With innovations led by the Department of Veterans Affairs' National Center for PTSD, VA operates an internationally recognized network of more than 200 specialized programs for the treatment of PTSD through its medical centers and clinics. Every VA medical center has outpatient PTSD specialty capability and all of these programs have an additions specialist associated with the program to address the commonly co-occurring problem of substance use disorder.

The Department of Veterans Affairs has focused efforts on the early identification and management of stress related disorders in order to decrease the long term burden of these problems on returning troops.

OEF/OIF Veterans coming to CAVHCS for the first time are screened for the presence of symptoms of PTSD, depression, and alcohol misuse and for any history of military sexual trauma. They also are screened for TBI, a physical health problem (not a mental health disorder). It's important to note:

  1. The same screening for PTSD, depression and alcohol misuse is repeated on a regular basis for new or existing Veterans of any service era.
  2. Should the Veteran screen positive for any of these conditions, further evaluation and appropriate treatment are provided, often right there in the primary care clinic.

Women Veterans receive treatment for conditions associated PTSD as well as with Military Sexual Trauma (MST)  mental health treatment based on psychosocial rehabilitation and recovery, and homeless services.

The CAVHCS Women Veterans Health Program supports the health, welfare, and dignity of women veterans and their families and ensures equal access to timely, sensitive, quality health care. We understand and know how to treat women's health issues and want to be health care provider of choice for women veterans.

The CAVHCS Women's Health Program targets programs and facilities to meet the unique needs of female veterans. Contact the CAVHCS Women's Coordinator at the Montgomery VA Medical Center at 334-272-4670, Ext. 4782 or at the Tuskegee VA Medical Center at 334-727-0550, Ext. 3930.

The VA Women Veterans Health Program offers comprehensive medical services to enrolled OEF/OIF women veterans. These include, but are not limited to, wellness and disease prevention, primary care, women's gender-specific health care including hormone replacement therapy, breast and gynecological care, maternity, and limited infertility (excluding in-vitro fertilization), acute medical/surgical care, telephone, emergency and substance abuse treatment, mental health, domiciliary, rehabilitation and long term care.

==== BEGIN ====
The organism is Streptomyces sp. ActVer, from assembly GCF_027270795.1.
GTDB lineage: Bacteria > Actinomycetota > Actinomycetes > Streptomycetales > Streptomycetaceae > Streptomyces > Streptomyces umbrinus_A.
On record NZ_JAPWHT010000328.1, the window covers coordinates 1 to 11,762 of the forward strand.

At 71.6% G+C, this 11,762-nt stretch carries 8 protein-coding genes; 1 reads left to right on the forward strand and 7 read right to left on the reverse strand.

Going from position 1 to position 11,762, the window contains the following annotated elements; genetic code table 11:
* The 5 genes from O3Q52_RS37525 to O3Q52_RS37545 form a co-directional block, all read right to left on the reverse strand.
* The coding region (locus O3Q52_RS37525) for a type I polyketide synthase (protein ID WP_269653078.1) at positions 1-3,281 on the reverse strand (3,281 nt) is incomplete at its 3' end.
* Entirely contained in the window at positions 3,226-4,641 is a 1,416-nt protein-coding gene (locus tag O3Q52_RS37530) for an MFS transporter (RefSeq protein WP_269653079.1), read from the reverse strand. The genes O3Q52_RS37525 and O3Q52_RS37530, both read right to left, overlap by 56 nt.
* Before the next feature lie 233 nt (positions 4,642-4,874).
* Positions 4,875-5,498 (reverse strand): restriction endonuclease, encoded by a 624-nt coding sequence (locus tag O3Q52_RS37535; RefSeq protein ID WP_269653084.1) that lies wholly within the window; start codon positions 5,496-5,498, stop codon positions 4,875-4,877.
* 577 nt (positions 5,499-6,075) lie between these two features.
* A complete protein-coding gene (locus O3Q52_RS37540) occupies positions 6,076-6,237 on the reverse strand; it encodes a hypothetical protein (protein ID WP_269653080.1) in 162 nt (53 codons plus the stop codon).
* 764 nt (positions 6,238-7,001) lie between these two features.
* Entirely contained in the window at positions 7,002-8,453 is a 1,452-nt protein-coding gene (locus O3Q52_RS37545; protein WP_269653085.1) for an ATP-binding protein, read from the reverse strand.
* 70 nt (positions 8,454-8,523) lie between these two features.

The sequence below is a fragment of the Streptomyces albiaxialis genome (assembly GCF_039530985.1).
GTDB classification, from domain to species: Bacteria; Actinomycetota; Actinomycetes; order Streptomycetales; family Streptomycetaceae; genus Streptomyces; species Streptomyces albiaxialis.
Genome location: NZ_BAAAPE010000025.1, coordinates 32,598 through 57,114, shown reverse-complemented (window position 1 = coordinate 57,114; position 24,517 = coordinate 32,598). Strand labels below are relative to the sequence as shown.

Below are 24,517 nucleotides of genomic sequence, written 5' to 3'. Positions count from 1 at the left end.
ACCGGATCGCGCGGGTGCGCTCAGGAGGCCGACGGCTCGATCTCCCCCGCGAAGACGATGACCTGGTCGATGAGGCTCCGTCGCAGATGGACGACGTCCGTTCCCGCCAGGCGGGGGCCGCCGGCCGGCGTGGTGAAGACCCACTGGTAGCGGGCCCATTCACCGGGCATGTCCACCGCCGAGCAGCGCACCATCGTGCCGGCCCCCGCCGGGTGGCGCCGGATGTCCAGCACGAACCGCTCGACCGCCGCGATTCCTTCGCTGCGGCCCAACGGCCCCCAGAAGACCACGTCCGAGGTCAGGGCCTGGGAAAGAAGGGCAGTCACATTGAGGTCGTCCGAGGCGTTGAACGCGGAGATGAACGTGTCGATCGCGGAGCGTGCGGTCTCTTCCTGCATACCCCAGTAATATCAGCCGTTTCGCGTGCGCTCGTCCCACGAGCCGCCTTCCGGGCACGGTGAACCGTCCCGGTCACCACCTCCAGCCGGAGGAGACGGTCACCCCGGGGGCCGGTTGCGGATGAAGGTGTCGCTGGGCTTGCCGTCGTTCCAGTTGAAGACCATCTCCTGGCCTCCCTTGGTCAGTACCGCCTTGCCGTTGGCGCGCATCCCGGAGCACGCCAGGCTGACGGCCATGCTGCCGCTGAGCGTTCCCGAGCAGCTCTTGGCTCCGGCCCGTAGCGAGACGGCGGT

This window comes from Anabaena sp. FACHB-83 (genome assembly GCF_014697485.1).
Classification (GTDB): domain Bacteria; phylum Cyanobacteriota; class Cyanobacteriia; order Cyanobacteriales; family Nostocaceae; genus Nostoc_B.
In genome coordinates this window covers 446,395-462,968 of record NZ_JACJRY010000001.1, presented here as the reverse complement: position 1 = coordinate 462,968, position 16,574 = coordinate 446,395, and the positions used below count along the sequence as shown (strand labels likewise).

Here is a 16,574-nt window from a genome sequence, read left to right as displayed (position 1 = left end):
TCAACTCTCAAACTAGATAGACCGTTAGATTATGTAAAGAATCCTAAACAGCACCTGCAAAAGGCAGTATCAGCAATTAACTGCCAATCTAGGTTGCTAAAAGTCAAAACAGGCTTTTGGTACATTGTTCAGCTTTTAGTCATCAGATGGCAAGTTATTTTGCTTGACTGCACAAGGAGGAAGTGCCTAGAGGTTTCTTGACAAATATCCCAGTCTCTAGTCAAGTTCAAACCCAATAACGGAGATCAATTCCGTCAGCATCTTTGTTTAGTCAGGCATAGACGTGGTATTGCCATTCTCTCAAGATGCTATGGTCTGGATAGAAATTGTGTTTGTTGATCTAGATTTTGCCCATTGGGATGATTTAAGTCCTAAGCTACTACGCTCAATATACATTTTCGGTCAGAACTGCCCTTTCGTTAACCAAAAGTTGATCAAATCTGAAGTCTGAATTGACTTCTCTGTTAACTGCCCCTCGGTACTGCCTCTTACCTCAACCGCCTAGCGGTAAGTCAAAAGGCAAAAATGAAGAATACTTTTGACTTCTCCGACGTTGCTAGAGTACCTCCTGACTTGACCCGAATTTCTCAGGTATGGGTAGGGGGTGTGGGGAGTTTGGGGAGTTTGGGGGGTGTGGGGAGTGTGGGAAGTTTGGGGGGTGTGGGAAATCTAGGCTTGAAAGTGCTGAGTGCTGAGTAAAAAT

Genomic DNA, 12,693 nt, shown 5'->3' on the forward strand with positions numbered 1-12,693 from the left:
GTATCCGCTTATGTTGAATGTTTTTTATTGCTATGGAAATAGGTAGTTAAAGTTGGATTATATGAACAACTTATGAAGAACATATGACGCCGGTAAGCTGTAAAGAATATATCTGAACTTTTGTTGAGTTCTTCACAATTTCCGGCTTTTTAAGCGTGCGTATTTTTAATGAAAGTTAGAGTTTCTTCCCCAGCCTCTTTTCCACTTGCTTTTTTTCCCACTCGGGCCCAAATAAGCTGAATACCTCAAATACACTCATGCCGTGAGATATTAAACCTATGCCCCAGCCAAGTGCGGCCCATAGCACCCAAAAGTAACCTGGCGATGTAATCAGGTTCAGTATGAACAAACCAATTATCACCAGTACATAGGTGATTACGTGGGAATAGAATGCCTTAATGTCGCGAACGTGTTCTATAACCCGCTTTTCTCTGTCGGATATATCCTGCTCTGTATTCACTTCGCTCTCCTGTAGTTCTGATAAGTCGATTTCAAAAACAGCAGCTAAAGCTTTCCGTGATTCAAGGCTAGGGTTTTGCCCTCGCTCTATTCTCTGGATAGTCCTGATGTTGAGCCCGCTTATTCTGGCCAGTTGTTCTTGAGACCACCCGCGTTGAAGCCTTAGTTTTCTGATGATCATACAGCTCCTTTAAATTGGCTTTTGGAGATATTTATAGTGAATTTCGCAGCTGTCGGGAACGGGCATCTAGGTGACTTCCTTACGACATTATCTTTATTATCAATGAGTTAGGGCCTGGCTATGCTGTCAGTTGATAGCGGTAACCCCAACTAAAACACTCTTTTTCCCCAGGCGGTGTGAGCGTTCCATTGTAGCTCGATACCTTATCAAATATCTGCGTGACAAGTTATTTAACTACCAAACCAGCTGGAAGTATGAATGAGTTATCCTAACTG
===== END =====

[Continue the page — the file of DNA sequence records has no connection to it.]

A Women Veterans Program Manager can help you understand the care services available and navigate the VA system. Contact your nearest VA health care facility and ask to speak with the Women Veterans Program Manager. To find your nearest health care facility, call 1-877-222-VETS (8387) or visit the Department of Veterans Affairs website and select "Locations."

Resources

Soldiers standing alone at sunset.

Help is here. The most important step in dealing with any stress related issue is taking the first step, or the initiative to seek help. Whenever you are ready help is here. If you're a veteran, family member, service member or friend help is available.

  • VA's Suicide Prevention Hotline 1-800-273-TALK (8255) and Chat Service (http://www.suicidepreventionlifeline.org) - The program saves lives (11,300 rescues to date) and links Veterans into effective ongoing mental health services. Family members also can access these services to express concern about a veteran, and they will receive guidance and support. The VA Hotline is also available to Active Duty Service members.
  • National Center for PTSD (http://www.ptsd.va.gov) - The Department of Veterans Affairs has deserved reputation for leadership and expertise in PTSD. CAVHCS encourages all Veterans, family members, clinicians and members of the public to visit the National Center for PTSD Web site, which provides reliable, expert information about PTSD and can provide hope for recovering from PTSD with effective treatments.